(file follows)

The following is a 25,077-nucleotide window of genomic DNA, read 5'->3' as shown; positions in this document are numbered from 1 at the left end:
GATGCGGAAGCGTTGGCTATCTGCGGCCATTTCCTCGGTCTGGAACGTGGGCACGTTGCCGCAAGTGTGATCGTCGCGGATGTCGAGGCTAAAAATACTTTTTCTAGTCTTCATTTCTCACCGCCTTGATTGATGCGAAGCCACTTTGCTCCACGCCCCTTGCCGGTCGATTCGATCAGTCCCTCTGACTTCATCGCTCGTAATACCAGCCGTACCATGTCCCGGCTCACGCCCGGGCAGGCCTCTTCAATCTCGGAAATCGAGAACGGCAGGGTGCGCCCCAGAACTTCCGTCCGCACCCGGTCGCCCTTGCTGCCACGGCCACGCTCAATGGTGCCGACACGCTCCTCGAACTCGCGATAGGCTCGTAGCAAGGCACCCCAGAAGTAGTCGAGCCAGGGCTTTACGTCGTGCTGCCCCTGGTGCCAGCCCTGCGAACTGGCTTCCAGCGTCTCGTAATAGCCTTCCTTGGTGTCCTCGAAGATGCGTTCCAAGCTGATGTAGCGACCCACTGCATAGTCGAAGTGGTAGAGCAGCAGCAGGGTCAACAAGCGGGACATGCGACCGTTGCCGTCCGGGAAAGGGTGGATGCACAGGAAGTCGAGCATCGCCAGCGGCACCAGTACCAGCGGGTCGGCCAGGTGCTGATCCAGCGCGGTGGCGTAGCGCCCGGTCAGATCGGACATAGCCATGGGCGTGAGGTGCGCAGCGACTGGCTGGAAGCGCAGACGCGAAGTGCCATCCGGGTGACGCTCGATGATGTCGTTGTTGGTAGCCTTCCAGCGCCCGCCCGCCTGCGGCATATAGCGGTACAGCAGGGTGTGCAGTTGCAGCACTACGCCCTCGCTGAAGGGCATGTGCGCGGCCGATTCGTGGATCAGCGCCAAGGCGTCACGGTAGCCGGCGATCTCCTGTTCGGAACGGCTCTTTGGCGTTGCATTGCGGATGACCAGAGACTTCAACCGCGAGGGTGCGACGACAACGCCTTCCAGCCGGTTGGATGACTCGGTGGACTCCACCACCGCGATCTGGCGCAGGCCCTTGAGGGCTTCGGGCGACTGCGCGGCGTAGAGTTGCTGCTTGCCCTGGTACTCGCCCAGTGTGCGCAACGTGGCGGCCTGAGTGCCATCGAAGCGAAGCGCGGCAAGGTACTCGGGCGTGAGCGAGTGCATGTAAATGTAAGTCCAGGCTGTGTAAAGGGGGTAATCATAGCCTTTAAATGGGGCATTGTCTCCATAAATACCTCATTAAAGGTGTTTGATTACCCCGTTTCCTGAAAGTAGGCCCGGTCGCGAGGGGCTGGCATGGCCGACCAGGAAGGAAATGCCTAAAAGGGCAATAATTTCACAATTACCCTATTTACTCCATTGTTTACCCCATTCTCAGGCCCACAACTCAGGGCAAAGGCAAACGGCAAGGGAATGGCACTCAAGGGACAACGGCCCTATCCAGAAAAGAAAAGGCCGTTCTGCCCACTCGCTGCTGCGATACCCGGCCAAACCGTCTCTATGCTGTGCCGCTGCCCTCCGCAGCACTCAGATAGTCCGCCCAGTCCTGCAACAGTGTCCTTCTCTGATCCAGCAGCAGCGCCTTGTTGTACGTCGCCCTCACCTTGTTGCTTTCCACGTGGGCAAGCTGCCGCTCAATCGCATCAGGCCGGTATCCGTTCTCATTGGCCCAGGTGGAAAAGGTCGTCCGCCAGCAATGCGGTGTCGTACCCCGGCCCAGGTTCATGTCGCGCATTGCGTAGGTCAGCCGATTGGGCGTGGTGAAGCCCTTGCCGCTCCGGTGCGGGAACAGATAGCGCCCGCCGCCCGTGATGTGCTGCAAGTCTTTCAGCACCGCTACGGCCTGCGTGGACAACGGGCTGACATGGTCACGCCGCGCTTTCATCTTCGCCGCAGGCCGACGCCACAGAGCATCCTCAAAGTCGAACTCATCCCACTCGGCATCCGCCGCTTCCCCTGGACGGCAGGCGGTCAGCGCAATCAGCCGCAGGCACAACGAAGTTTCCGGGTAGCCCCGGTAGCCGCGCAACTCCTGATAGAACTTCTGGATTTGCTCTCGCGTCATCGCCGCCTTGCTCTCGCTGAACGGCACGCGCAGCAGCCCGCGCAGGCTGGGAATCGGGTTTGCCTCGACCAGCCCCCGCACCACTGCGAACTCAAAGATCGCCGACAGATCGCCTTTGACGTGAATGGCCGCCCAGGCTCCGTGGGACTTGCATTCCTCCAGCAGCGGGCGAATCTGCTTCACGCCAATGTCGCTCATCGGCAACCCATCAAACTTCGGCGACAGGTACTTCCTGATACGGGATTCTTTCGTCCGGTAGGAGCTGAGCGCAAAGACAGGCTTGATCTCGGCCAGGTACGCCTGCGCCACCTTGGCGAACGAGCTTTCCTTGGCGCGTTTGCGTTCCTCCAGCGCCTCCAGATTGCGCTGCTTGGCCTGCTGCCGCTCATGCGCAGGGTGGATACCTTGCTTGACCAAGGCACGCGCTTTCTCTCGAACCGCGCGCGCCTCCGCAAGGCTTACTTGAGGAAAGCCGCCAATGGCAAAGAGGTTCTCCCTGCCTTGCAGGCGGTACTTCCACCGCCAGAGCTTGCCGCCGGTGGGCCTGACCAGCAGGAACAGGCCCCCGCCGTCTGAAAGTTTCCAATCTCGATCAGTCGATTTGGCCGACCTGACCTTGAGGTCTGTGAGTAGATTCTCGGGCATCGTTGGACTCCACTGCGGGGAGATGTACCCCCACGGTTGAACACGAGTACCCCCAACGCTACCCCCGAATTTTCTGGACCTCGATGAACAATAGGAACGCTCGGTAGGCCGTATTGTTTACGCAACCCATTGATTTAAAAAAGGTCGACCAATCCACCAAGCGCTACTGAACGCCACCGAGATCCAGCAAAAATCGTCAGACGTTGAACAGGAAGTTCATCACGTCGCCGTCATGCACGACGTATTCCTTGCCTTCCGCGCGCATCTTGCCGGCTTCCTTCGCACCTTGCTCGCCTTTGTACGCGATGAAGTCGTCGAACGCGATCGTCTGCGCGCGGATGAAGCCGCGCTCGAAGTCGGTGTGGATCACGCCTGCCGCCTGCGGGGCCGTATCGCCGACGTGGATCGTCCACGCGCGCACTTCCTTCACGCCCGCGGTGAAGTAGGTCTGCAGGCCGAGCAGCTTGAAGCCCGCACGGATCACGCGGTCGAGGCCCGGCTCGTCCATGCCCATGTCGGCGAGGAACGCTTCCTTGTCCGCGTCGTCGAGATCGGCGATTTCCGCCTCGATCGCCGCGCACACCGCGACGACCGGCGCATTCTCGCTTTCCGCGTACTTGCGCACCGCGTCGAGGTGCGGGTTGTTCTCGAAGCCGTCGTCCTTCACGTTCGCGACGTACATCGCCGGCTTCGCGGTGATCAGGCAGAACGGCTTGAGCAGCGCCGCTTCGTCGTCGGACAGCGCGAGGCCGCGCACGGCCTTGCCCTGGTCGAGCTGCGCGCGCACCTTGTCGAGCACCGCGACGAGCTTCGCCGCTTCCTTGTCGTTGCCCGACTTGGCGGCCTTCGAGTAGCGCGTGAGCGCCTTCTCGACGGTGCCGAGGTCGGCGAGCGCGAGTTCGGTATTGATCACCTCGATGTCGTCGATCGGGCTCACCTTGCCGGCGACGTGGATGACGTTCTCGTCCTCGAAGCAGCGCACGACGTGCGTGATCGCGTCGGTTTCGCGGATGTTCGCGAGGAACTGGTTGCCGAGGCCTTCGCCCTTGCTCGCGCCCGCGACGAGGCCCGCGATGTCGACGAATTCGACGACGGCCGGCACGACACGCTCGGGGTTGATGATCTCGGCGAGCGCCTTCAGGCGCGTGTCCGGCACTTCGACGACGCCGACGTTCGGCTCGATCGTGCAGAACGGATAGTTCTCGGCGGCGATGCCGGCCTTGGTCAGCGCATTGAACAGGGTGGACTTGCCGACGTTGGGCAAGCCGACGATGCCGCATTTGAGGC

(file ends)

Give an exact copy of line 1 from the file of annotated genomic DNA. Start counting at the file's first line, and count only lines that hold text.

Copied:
The following is a 25,077-nucleotide window of genomic DNA, read 5'->3' as shown; positions in this document are numbered from 1 at the left end: